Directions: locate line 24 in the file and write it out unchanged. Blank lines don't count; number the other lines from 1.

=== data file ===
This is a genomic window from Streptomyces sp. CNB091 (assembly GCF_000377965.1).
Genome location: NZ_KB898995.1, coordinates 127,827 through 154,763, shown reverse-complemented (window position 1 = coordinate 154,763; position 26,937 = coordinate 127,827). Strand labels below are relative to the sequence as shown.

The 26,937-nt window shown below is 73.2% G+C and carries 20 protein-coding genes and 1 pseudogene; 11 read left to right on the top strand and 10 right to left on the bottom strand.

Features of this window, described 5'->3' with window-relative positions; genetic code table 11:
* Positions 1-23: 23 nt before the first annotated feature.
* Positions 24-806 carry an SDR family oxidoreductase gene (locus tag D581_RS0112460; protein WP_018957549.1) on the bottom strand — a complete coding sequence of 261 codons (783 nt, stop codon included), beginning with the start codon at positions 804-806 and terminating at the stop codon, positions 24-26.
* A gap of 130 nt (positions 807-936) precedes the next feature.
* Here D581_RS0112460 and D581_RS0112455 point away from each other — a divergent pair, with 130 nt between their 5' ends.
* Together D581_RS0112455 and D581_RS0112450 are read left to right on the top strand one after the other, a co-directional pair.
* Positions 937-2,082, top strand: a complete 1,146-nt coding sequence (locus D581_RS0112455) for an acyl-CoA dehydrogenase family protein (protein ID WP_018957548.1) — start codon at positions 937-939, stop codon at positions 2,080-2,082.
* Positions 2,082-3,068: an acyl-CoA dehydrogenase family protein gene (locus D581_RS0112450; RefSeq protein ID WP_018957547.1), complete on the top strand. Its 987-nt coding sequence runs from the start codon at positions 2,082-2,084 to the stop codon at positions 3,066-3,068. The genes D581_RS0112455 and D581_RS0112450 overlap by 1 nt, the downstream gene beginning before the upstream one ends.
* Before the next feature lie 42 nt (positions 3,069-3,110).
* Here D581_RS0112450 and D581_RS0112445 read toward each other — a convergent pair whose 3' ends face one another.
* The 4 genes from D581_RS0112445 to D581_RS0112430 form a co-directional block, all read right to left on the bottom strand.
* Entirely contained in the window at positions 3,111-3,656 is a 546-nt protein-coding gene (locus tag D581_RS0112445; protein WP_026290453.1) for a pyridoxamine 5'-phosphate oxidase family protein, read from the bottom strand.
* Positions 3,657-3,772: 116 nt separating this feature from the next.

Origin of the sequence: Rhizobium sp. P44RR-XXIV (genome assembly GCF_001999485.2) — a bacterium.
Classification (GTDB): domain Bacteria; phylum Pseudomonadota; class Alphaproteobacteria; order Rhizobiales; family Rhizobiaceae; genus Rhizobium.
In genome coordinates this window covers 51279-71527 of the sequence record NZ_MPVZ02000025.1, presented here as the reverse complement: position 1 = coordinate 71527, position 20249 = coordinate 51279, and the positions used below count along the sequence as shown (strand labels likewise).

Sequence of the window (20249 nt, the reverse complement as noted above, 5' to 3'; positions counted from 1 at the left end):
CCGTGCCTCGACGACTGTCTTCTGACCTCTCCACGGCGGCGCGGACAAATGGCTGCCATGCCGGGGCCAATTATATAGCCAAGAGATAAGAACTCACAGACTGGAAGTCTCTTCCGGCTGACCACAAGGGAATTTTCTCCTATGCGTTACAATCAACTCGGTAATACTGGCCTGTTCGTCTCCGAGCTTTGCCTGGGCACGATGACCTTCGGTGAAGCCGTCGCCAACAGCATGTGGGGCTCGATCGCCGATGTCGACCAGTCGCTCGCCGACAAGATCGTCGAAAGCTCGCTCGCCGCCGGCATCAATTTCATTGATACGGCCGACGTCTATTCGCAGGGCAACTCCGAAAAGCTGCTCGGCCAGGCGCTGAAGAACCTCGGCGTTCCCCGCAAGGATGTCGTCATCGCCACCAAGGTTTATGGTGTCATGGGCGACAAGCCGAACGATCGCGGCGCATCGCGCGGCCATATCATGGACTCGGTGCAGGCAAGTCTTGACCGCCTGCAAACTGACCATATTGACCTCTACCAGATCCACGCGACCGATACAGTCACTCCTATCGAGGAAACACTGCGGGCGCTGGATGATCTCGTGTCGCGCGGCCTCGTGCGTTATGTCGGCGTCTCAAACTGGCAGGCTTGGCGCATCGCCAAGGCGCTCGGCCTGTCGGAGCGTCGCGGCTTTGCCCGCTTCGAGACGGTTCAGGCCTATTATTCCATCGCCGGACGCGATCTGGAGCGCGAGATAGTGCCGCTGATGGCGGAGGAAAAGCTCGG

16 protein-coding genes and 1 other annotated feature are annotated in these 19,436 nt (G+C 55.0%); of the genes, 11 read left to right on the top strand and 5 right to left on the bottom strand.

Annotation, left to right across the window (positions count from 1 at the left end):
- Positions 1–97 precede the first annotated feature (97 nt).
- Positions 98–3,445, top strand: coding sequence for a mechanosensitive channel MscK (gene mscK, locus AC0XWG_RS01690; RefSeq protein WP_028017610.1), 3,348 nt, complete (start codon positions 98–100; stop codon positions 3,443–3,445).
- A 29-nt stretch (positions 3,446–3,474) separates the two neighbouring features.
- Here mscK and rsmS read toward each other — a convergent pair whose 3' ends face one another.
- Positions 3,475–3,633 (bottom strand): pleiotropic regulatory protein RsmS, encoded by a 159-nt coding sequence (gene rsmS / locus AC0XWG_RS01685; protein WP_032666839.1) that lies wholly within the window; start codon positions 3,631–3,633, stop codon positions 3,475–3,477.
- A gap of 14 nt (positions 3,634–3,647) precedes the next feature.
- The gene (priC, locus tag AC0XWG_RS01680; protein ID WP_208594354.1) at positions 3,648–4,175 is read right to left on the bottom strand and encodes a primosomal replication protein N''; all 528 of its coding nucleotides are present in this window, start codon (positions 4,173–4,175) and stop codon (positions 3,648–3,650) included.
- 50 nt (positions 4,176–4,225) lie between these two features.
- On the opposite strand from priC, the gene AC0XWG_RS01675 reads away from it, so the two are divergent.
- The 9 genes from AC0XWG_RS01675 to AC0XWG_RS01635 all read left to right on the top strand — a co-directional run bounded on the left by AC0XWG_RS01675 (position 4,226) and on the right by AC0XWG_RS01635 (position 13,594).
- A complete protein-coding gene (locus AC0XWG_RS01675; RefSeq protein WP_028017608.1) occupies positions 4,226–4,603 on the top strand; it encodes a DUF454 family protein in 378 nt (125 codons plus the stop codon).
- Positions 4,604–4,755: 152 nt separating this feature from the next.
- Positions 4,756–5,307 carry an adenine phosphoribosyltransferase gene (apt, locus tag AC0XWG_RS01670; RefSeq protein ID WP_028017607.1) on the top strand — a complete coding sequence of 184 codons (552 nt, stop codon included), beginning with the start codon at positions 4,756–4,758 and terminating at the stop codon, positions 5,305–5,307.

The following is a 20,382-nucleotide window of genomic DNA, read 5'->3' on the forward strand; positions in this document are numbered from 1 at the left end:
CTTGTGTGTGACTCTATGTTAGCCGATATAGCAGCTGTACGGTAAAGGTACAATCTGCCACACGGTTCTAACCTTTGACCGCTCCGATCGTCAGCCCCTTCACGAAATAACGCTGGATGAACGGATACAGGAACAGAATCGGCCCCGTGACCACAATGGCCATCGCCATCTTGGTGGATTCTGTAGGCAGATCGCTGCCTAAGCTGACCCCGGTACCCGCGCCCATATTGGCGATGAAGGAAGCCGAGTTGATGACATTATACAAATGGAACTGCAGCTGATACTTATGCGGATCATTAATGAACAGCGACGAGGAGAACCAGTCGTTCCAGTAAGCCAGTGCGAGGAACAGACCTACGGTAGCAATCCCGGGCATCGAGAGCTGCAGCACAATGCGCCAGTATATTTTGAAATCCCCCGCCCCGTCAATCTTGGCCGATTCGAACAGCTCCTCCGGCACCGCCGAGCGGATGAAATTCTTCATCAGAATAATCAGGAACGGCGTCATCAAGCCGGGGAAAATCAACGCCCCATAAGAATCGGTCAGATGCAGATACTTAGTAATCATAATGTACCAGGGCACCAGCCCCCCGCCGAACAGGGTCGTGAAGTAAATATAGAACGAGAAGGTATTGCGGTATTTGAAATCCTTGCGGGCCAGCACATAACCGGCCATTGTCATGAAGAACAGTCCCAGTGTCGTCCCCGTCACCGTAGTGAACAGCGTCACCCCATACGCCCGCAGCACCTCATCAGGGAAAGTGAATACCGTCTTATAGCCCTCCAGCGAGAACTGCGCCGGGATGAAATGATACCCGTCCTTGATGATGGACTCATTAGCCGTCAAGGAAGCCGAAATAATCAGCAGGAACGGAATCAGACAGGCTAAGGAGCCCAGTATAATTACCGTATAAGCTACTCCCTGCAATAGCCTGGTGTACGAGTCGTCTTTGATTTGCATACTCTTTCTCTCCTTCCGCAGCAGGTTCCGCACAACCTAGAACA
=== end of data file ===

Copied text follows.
- Positions 1–97 precede the first annotated feature (97 nt).